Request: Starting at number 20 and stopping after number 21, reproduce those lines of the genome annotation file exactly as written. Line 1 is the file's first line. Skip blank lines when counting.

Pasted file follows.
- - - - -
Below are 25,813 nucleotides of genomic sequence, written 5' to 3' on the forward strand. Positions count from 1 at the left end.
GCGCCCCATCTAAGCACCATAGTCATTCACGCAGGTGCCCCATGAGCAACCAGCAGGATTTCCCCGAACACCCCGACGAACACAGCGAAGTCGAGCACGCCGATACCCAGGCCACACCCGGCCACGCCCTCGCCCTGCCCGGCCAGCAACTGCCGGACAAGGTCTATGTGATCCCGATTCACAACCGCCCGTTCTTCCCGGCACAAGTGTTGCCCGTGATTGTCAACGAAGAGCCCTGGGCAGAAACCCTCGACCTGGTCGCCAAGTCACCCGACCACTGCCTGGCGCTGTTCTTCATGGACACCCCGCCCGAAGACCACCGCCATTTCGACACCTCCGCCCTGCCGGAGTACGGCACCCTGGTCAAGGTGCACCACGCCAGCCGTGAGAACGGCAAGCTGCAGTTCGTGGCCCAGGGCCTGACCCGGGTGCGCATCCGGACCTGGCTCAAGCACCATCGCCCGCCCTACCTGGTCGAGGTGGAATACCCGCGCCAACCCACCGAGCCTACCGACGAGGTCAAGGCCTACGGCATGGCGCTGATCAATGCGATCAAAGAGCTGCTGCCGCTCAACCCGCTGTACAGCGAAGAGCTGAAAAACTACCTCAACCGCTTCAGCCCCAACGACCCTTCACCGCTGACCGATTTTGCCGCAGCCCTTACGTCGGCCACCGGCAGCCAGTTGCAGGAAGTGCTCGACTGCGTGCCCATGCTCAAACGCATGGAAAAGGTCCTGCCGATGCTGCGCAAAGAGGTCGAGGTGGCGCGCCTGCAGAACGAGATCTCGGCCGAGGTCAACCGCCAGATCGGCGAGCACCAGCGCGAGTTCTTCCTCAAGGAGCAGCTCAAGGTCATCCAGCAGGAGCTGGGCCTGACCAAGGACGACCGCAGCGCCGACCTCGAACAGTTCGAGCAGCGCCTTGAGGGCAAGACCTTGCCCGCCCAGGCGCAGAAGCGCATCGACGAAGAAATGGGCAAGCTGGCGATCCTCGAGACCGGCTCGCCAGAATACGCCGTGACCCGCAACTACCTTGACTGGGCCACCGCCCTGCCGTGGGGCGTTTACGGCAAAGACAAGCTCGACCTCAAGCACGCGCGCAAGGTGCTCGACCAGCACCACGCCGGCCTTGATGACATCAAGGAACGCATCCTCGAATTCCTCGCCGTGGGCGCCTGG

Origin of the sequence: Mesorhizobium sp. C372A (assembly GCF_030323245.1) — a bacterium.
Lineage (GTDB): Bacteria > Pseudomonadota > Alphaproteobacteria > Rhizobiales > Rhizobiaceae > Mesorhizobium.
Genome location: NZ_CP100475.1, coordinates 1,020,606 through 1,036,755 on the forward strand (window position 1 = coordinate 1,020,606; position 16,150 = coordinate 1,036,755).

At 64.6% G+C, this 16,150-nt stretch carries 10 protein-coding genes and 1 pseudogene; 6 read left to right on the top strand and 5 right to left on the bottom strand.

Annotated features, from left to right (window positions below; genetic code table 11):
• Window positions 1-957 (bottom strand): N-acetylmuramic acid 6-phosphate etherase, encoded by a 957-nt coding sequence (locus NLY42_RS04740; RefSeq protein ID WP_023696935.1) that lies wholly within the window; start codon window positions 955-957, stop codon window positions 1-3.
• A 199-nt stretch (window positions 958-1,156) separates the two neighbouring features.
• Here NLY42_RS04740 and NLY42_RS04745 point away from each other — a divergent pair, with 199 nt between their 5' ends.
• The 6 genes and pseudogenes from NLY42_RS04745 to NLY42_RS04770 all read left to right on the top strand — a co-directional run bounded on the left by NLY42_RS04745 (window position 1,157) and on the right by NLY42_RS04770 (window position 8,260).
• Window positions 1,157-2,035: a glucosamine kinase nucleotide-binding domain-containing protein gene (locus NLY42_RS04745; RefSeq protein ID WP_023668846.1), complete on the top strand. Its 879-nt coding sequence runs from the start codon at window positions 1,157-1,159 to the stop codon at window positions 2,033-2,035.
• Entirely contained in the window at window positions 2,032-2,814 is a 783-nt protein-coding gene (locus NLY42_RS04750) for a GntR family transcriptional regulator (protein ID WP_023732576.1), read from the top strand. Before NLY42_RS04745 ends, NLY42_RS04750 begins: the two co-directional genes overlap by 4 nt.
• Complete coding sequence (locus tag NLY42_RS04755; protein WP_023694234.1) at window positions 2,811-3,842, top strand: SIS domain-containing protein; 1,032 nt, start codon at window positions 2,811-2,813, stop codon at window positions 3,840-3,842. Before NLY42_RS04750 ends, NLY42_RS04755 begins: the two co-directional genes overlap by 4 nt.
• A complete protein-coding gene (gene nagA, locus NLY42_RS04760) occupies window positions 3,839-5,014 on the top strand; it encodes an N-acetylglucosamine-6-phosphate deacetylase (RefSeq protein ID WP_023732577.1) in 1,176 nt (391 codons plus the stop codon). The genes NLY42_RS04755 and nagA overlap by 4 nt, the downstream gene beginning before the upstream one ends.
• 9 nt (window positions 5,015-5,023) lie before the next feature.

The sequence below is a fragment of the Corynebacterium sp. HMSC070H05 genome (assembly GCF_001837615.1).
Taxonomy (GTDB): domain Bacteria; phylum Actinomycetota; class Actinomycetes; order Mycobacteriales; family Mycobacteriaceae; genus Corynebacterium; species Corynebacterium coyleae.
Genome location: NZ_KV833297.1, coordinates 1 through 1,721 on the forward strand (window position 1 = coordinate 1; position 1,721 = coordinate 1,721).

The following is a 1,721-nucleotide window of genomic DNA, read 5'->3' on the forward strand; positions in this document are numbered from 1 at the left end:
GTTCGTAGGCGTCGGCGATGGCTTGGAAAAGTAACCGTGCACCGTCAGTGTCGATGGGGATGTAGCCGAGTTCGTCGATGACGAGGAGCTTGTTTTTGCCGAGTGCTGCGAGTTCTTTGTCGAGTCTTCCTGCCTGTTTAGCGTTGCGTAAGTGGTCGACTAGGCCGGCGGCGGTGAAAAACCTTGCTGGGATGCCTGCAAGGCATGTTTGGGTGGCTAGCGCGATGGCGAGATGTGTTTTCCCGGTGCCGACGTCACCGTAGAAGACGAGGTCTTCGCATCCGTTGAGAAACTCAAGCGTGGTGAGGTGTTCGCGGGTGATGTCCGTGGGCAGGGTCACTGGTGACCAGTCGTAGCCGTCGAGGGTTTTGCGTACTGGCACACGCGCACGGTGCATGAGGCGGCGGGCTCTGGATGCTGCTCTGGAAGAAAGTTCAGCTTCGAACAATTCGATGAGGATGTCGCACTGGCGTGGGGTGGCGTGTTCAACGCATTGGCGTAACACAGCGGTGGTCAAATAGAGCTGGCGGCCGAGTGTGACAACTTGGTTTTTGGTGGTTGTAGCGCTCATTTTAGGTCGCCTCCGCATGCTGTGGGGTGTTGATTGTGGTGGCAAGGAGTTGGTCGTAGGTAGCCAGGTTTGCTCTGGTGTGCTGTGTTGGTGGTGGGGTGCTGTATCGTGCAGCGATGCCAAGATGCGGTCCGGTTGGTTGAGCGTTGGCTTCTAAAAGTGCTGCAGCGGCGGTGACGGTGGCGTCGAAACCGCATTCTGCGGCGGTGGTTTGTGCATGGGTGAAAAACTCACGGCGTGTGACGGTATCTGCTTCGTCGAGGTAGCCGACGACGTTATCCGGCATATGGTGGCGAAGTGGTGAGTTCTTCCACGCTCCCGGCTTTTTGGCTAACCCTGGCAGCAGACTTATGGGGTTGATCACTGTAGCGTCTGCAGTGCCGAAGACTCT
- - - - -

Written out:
The following is a 1,721-nucleotide window of genomic DNA, read 5'->3' on the forward strand; positions in this document are numbered from 1 at the left end:
GTTCGTAGGCGTCGGCGATGGCTTGGAAAAGTAACCGTGCACCGTCAGTGTCGATGGGGATGTAGCCGAGTTCGTCGATGACGAGGAGCTTGTTTTTGCCGAGTGCTGCGAGTTCTTTGTCGAGTCTTCCTGCCTGTTTAGCGTTGCGTAAGTGGTCGACTAGGCCGGCGGCGGTGAAAAACCTTGCTGGGATGCCTGCAAGGCATGTTTGGGTGGCTAGCGCGATGGCGAGATGTGTTTTCCCGGTGCCGACGTCACCGTAGAAGACGAGGTCTTCGCATCCGTTGAGAAACTCAAGCGTGGTGAGGTGTTCGCGGGTGATGTCCGTGGGCAGGGTCACTGGTGACCAGTCGTAGCCGTCGAGGGTTTTGCGTACTGGCACACGCGCACGGTGCATGAGGCGGCGGGCTCTGGATGCTGCTCTGGAAGAAAGTTCAGCTTCGAACAATTCGATGAGGATGTCGCACTGGCGTGGGGTGGCGTGTTCAACGCATTGGCGTAACACAGCGGTGGTCAAATAGAGCTGGCGGCCGAGTGTGACAACTTGGTTTTTGGTGGTTGTAGCGCTCATTTTAGGTCGCCTCCGCATGCTGTGGGGTGTTGATTGTGGTGGCAAGGAGTTGGTCGTAGGTAGCCAGGTTTGCTCTGGTGTGCTGTGTTGGTGGTGGGGTGCTGTATCGTGCAGCGATGCCAAGATGCGGTCCGGTTGGTTGAGCGTTGGCTTCTAAAAGTGCTGCAGCGGCGGTGACGGTGGCGTCGAAACCGCATTCTGCGGCGGTGGTTTGTGCATGGGTGAAAAACTCACGGCGTGTGACGGTATCTGCTTCGTCGAGGTAGCCGACGACGTTATCCGGCATATGGTGGCGAAGTGGTGAGTTCTTCCACGCTCCCGGCTTTTTGGCTAACCCTGGCAGCAGACTTATGGGGTTGATCACTGTAGCGTCTGCAGTGCCGAAGACTCT